S. Nolte, M. Will, J. Burghoff, and A. Tunnermann, “Ultrafast laser processing: New options for three-dimensional photonic structures,” J. Mod. Opt. 51(16), 2533–2542 (2004). [CrossRef]

7.

R. Osellame, N. Chiodo, V. Maselli, A. Yin, M. Zavelani-Rossi, G. Cerullo, P. Laporta, L. Aiello, S. De Nicola, P. Ferraro, A. Finizio, and G. Pierattini, “Optical properties of waveguides written by a 26 MHz stretched cavity Ti:sapphire femtosecond oscillator,” Opt. Express 13(2), 612–620 (2005). [CrossRef] [PubMed]

8.

S. Eaton, H. Zhang, P. Herman, F. Yoshino, L. Shah, J. Bovatsek, and A. Arai, “Heat accumulation effects in femtosecond laser-written waveguides with variable repetition rate,” Opt. Express 13(12), 4708–4716 (2005). [CrossRef] [PubMed]

9.

M. Ams, G. D. Marshall, D. J. Spence, and M. J. Withford, “Slit beam shaping method for femtosecond laser direct-write fabrication of symmetric waveguides in bulk glasses,” Opt. Express 13(15), 5676–5681 (2005). [CrossRef] [PubMed]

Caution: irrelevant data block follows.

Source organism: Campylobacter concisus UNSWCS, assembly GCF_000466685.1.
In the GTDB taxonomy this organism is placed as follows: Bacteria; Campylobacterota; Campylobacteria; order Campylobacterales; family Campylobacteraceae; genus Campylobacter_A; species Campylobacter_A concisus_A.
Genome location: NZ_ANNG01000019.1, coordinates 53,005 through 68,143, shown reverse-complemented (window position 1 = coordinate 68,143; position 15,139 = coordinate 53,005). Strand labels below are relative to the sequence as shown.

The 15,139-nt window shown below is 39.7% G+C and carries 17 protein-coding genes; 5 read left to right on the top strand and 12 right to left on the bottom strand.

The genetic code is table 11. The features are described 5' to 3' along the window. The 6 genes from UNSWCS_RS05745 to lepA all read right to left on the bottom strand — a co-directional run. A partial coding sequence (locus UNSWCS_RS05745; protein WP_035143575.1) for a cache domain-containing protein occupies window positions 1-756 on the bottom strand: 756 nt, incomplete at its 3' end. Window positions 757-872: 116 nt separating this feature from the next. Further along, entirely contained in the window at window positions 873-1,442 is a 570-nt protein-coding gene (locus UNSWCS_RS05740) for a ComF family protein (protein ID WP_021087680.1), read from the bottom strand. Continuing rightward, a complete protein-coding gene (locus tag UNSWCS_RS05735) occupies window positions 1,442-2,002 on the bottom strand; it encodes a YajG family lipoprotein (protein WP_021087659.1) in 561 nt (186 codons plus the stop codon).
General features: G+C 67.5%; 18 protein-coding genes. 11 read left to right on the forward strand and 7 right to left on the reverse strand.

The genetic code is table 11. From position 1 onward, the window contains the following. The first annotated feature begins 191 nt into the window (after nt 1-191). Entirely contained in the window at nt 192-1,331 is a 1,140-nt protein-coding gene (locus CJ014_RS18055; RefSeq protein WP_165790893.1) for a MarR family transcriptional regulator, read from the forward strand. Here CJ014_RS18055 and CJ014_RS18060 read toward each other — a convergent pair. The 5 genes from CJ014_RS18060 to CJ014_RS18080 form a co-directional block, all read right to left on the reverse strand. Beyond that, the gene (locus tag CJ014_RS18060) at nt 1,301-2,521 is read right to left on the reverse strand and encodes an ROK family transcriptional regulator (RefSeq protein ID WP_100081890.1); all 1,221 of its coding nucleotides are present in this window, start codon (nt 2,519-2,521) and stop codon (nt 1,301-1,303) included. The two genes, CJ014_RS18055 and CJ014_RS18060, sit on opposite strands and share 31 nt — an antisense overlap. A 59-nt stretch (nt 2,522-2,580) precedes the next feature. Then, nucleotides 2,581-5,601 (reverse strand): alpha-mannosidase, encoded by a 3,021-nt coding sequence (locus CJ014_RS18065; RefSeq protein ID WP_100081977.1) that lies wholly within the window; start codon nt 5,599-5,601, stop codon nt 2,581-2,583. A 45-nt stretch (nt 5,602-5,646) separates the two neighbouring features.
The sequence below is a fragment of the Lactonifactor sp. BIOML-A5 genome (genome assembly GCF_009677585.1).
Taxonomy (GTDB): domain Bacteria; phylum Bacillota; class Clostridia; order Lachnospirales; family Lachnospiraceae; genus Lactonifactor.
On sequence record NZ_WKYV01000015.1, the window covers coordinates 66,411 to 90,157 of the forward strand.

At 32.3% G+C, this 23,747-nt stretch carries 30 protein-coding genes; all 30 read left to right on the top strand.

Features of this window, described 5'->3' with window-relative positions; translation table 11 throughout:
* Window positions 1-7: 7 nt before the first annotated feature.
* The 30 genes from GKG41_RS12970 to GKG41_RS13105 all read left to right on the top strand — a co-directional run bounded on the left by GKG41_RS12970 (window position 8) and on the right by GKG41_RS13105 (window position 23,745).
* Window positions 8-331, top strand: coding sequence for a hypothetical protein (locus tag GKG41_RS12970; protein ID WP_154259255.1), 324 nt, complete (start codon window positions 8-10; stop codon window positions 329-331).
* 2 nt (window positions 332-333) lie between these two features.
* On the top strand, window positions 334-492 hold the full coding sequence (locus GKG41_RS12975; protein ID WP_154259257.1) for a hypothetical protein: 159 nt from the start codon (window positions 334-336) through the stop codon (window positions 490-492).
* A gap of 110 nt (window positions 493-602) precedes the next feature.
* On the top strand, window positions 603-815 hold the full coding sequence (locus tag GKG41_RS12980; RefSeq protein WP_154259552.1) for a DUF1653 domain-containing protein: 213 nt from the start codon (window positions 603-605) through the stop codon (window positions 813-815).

10.

R. Osellame, S. Taccheo, M. Marangoni, R. Ramponi, P. Laporta, D. Polli, S. De Silvestri, and G. Cerullo, “Femtosecond writing of active optical waveguides with astigmatically shaped beams,” J. Opt. Soc. Am. B 20(7), 1559–1567 (2003). [CrossRef]

11.

H. Kakiuchida, K. Saito, and A. J. Ikushima, “Refractive index, density and polarizability of silica glass with various fictive temperatures,” Jpn. J. Appl. Phys. 43(6A), L743–L745 (2004). [CrossRef]

12.

D. J. Little, M. Ams, P. Dekker, G. D. Marshall, J. M. Dawes, and M. J. Withford, “Femtosecond laser modification of fused silica: the effect of writing polarization on Si-O ring structure,” Opt. Express 16(24), 20029–20037 (2008). [CrossRef] [PubMed]

13.

D. J. Little, M. Ams, S. Gross, P. Dekker, C. T. Miese, A. Fuerbach, and M. J. Withford, “Structural changes in BK7 glass upon exposure to femtosecond laser pulses,” J. Raman Spectrosc. 42(4), 715–718 (2011). [CrossRef]

14.

C. Miese, A. Fuerbach, and M. Withford, “Dynamics of waveguide writing using a high pulse energy (600 nJ) MHz femtosecond oscillator,” in CLEO/Europe and EQEC 2009 Conference Digest (Optical Society of America, 2009), paper CM_P12.

15.